I am preaching Psalm 130 this Sunday morning at Howick Baptist Church.
This Psalm was a part of the evening vesper service which John Wesley attended on the day he claims as the day of his conversion.
This Psalm has been put to music so many times throughout history it would be very difficult to list them all. (See a sampling here.)
Probably the most familiar words sung though are the words of Martin Luther’s “From the Depths of Woe I Raise to Thee”. Many would suggest this Psalm was Luther’s favourite.
[This] is a version of Psalm cxxx, which Luther called a Pauline Psalm, and greatly loved. He took special pains with his version. It was sung on May 9, 1525, at the funeral of Friedrich the Wise, in the Court Church at Wittenberg. The people of Halle sang it with tears in their eyes as the great Reformer’s coffin passed through their city on the way to the grave at Wittenberg. It is woven into the religious life of Germany.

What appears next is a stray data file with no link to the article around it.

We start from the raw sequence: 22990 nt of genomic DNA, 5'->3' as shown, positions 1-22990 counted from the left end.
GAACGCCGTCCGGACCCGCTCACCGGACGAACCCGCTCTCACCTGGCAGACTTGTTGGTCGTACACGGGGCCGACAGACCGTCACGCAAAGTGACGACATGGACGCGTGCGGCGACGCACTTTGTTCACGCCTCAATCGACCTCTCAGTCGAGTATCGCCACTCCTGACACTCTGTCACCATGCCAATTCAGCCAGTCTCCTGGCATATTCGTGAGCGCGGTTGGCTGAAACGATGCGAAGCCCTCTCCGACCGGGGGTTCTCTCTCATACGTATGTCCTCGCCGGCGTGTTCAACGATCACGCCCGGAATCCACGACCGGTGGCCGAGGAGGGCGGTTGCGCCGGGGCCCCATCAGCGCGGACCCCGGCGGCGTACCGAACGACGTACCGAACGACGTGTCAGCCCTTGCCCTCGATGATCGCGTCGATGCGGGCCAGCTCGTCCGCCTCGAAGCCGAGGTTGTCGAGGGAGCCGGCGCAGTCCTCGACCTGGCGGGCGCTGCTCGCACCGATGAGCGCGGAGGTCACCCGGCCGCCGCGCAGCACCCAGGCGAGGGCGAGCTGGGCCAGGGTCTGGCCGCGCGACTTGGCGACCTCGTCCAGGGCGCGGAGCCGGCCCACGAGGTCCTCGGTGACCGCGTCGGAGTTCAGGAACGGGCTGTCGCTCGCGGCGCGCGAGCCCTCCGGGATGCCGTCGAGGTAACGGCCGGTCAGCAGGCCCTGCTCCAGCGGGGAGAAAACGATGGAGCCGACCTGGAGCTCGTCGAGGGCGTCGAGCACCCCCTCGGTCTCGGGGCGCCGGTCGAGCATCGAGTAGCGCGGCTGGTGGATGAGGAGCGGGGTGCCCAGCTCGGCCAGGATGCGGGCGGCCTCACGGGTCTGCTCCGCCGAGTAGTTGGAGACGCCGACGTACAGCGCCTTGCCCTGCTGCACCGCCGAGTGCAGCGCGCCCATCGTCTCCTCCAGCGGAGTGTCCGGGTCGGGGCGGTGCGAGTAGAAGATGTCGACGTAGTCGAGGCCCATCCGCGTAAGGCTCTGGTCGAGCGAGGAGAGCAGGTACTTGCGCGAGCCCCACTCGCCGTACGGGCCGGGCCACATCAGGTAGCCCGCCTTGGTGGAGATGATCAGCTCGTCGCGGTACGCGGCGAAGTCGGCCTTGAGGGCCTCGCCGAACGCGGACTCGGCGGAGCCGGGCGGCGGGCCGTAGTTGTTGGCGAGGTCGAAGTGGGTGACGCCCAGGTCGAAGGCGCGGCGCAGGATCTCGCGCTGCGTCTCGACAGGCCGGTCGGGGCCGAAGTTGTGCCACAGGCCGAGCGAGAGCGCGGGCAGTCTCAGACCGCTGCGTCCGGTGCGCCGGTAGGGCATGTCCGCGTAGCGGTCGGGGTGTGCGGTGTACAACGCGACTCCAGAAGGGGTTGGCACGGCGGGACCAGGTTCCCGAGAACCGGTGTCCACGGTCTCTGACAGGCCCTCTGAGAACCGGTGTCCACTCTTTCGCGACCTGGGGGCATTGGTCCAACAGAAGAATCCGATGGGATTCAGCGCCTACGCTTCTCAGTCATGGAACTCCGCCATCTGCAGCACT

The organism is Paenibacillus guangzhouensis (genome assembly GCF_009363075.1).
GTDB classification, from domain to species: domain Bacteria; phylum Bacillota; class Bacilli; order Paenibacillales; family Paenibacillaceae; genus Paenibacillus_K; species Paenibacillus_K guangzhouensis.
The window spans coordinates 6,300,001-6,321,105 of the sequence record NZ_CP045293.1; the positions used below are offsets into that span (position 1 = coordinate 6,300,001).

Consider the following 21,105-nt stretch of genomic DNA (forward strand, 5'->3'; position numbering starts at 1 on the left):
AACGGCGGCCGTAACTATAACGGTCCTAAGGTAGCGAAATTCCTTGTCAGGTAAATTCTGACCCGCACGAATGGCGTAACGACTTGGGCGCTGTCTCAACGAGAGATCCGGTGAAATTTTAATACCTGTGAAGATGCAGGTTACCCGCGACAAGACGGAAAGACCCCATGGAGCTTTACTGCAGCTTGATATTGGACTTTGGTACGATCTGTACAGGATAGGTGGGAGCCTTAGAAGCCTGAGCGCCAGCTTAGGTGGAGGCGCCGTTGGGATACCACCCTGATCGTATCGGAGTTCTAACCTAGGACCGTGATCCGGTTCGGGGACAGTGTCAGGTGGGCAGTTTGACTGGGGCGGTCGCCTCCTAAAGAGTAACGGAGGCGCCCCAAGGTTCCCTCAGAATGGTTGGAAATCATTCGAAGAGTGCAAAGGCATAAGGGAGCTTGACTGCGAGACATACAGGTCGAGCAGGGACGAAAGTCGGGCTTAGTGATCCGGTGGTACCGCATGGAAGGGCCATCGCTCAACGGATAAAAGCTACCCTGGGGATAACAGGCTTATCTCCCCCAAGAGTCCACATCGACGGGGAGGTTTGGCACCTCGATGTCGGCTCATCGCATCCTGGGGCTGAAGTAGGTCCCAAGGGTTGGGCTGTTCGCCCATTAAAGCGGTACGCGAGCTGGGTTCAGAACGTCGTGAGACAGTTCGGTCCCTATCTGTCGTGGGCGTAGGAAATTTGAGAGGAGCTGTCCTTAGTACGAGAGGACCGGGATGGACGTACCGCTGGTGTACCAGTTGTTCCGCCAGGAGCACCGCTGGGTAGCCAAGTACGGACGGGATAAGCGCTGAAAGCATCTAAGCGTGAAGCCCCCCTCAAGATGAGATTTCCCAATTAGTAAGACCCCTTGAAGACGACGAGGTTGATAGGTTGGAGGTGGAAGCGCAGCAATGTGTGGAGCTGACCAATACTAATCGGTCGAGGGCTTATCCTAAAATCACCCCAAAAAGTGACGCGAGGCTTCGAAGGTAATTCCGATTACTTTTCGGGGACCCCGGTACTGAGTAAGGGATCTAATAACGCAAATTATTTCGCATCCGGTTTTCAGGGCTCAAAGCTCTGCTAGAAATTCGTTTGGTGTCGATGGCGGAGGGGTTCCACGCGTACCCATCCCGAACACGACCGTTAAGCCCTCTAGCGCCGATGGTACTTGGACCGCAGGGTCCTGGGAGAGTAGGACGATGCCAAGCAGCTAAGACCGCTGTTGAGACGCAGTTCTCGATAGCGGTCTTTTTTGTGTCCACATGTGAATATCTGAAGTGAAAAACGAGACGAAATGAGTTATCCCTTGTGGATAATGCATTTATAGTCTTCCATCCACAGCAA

In 1530, during the Diet of Augsburg, Luther’s heart was often sore troubled, but he would say, ‘Come, let us defy the devil and praise God by singing a hymn.’ Then he would begin, ‘Out of the depths I cry to Thee.’ It was sung at his funeral.
Telford, p. 307
Recently Indelible Grace has released a newer version.
Sons of Korah have also written a version of Psalm 130:
Sovereign Grace Music also has a very helpful version of Psalm 130